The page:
In Italy the practice of driving on the right first began in the late 1890s. The first Italian Highway Code, issued on the 30th of June 1912, stated that all vehicles had to drive on the right. Cities with a tram network, however, could retain left-hand driving if they placed warning signs at their city borders. The 1923 decree is a bit stricter, but Rome and the northern cities of Milan, Turin and Genoa could still keep left until further orders from the Ministry of Public Works. By the mid-1920s, right-hand driving became finally standard throughout the country. Rome made the change on the 1 of March 1925 and Milan on the 3rd of August 1926.

Up till the 1930s Spain lacked national traffic regulations. Some parts of the country drove on the right (e.g. Barcelona) and other parts drove on the left (e.g. Madrid). On the 1st of October 1924 Madrid switched to driving on the right.

The break-up of the Austro-Hungarian Empire caused no change: Czechoslovakia, Yugoslavia and Hungary continued to drive on the left. Austria itself was something of a curiosity. Half the country drove on the left and half on the right. The dividing line was precisely the area affected by Napoleon's conquests in 1805.

When Germany annexed Austria in 1938, Hitler ordered that the traffic should change from the left to the right side of the road, overnight. The change threw the driving public into turmoil, because motorists were unable to see most road signs. In Vienna it proved impossible to change the trams overnight, so while all other traffic took to the right-hand side of the road, the trams continued to run on the left for several weeks. Czechoslovakia and Hungary, one of the last states on the mainland of Europe to keep left, changed to the right after being invaded by Germany in 1939.

Meanwhile, the power of the right kept growing steadily. American cars were designed to be driven on the right by locating the drivers' controls on the vehicle's left side. With the mass production of reliable and economical cars in the United States, initial exports used the same design, and out of necessity many countries changed their rule of the road.

Gibraltar changed to right-hand traffic in 1929 and China in 1946. Korea now drives right, but only because it passed directly from Japanese colonial rule to American and Russian influence at the end of the Second World War. Pakistan also considered changing to the right in the 1960s, but ultimately decided not to do it. The main argument against the shift was that camel trains often drove through the night while their drivers were dozing. The difficulty in teaching old camels new tricks was decisive in forcing Pakistan to reject the change. Nigeria, a former British colony, had traditionally been driving on the left with British imported right-hand-drive cars, but when it gained independence, it tried to throw off its colonial past as quick as possible and shifted to driving on the right.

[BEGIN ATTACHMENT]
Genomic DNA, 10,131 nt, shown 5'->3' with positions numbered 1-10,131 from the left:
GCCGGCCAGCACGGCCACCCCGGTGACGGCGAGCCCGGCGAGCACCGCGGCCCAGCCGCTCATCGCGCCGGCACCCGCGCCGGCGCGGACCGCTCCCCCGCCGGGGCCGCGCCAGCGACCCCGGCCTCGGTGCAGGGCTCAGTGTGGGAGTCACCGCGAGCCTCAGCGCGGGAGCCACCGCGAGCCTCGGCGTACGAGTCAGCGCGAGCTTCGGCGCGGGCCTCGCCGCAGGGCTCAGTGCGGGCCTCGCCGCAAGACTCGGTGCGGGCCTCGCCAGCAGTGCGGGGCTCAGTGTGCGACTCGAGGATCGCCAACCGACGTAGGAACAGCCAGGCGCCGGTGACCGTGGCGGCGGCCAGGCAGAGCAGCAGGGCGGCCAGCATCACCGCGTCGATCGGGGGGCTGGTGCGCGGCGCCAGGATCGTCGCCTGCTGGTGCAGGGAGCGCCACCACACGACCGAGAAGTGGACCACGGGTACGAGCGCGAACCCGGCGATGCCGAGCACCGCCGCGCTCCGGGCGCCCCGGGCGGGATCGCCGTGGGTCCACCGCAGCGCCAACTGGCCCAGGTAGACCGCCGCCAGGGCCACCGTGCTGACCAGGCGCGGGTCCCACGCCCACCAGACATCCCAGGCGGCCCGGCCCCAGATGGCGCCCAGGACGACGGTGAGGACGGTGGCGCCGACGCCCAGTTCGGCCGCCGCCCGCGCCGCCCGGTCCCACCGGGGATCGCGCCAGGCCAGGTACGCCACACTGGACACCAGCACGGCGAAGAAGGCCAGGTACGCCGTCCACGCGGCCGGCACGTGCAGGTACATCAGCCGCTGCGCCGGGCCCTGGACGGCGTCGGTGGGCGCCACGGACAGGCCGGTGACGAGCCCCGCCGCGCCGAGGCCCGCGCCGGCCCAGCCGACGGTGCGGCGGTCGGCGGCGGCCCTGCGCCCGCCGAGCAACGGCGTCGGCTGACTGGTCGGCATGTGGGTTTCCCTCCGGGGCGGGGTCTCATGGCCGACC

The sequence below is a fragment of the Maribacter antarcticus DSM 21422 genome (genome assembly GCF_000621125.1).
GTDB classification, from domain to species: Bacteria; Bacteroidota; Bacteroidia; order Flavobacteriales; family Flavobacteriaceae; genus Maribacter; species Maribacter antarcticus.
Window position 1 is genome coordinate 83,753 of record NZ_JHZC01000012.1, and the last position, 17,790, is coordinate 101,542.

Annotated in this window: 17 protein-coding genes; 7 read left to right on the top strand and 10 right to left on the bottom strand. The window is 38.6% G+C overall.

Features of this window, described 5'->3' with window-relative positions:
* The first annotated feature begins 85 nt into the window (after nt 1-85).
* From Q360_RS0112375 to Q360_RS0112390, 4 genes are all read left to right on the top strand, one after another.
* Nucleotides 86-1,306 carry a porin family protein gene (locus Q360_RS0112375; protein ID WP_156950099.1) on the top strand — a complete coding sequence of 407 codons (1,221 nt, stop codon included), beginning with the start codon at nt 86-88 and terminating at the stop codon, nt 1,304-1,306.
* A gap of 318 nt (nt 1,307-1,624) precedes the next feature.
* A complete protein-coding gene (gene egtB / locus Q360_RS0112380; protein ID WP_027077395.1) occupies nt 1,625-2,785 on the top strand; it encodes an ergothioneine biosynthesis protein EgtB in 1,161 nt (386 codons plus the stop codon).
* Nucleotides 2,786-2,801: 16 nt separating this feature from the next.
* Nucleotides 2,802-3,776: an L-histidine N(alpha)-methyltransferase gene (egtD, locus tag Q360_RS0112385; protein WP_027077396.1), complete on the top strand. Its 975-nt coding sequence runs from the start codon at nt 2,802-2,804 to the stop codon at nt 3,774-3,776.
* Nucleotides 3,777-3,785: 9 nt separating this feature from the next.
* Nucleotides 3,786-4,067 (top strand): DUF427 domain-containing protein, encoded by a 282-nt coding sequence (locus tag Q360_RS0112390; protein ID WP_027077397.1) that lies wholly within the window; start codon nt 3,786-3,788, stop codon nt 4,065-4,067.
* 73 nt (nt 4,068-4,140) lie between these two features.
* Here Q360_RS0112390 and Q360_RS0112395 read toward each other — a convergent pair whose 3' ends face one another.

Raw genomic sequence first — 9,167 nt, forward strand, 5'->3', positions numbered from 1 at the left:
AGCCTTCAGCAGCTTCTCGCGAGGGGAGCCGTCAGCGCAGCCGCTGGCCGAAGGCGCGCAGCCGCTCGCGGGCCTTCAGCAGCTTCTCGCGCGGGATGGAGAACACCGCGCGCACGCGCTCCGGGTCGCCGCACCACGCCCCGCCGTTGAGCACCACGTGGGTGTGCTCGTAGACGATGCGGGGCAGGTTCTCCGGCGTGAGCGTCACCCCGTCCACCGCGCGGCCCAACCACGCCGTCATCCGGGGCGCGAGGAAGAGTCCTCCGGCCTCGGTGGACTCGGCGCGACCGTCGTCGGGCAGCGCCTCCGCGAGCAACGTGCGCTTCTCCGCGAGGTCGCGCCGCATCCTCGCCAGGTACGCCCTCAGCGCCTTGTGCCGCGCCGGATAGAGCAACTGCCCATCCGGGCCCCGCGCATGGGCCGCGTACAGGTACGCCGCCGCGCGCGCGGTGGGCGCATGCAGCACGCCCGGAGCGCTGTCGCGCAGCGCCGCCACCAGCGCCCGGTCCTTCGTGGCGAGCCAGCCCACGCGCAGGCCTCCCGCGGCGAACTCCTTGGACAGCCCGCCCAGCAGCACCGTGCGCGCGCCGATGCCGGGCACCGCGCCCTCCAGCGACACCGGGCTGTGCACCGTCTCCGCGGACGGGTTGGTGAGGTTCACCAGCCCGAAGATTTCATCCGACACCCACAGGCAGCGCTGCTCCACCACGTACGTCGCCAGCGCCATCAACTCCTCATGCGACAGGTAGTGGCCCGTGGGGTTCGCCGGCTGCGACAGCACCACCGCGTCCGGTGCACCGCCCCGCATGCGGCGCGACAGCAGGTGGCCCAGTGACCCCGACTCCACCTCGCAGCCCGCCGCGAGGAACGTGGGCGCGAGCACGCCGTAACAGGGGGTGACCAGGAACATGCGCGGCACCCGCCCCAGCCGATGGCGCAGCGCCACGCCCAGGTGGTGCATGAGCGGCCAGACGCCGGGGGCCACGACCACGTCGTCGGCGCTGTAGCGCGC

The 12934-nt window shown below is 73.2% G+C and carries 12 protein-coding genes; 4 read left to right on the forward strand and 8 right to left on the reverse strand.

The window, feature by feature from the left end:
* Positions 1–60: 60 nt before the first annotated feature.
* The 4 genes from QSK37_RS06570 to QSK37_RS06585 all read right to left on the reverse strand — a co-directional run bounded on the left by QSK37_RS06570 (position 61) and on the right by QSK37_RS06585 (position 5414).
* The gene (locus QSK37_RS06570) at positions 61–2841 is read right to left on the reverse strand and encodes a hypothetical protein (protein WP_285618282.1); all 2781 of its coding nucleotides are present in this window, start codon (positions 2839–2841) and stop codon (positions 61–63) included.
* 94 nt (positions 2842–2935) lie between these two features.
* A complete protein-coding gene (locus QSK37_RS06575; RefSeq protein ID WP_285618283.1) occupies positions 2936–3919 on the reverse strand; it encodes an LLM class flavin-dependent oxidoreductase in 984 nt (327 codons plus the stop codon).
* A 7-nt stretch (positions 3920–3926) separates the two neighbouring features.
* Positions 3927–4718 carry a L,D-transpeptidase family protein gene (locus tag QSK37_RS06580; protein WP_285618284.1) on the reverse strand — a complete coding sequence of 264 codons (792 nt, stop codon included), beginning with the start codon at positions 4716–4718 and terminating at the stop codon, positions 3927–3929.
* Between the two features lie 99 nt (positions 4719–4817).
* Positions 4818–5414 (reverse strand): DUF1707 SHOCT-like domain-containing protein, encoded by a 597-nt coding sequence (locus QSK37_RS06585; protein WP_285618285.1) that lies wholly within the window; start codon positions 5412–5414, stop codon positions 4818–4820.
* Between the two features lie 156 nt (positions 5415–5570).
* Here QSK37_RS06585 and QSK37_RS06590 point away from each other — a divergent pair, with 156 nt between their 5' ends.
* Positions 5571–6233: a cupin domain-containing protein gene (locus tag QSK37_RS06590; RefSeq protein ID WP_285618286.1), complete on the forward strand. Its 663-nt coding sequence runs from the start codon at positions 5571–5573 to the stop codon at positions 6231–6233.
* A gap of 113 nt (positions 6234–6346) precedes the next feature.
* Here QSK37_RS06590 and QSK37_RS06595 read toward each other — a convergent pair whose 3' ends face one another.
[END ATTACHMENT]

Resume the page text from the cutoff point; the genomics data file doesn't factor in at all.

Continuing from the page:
After the Second World War, left-driving Sweden, the odd one out in mainland Europe, felt increasing pressure to change sides in order to conform with the rest of the continent. The problem was that all their neighbours already drove on the right side and since there are a lot of small roads without border guards leading into Norway and Finland, one had to remember in which country one was.

In 1955, the Swedish government held a referendum on the introduction of right-hand driving. Although no less than 82.9% voted “no” to the plebiscite, the Swedish parliament passed a law on the conversion to right-hand driving in 1963. Finally, the change took place on Sunday, the 3rd of September 1967, at 5 o’clock in the morning.

All traffic with private motor-driven vehicles was prohibited four hours before and one hour after the conversion, in order to be able to rearrange all traffic signs. Even the army was called in to help. Also a very low speed limit was applied, which was raised in a number of steps. The whole process took about a month. After Sweden's successful changeover, Iceland changed the following year, in 1968.

In the 1960s, Great Britain also considered changing, but the country’s conservative powers did everything they could to nip the proposal in the bud. Furthermore, the fact that it would cost billions of pounds to change everything round wasn’t much of an incentive… Eventually, Britain dropped the idea. Today, only four European countries still drive on the left: the United Kingdom, Ireland, Cyprus and Malta.

For more information on this interesting subject, you can go to these websites:

Wednesday, 20 December 2006

The Right to Bear SLRs

I saw this article in Wired News and thought it is good to share:

Thomas Hawk doesn't look like a troublemaker. With his hair neatly combed and a polo shirt tucked into his black corduroys, the 38-year-old father of four more closely resembles an investment adviser, which is his day job in San Francisco. But as his after-work alter ego -- a budding photographer who roams city streets with a Canon EOS 5D in hand -- trouble seems to find him. Usually it comes in the form of police officers or private security guards, who accuse him of trespassing while he's taking shots of buildings and public spaces. "Where I'm different from most photographers," says Hawk, who catalogs his most dramatic confrontations on his blog at, "is that I'm not going to back down."

This afternoon is no exception, as Hawk (his photo-blogging pseudonym) wanders into the grimy Transbay bus terminal and begins shooting its interior artwork and graffiti. Within 90 seconds, a security guard approaches.
"Can I see a permit, please?" he says.

"I don't have a permit," Hawk replies amiably, eye pressed to the viewfinder.

"I'm just taking a few pictures. I'll move along in a minute."

"You need a permit here, sir."

"No, I don't need a permit," Hawk says, composing a shot.

"Sir, do you understand what I'm telling you?"

"I do. Just taking a few pictures."

"I'm going to have to call the highway patrol," the guard huffs as he walks off.

Hawk wraps up his work and wanders out a few minutes later. "Most of the time, that's what you get," he says. "Guy comes up, says you can't take pictures. You have a little back-and-forth and then they go away." Shooting in public places, as Hawk says he's frequently forced to point out, is perfectly legal -- neither private security guards nor police can prevent anyone from taking photos unless a specific local ordinance prohibits it. (And, legally, no one can seize your memory card without a court order.)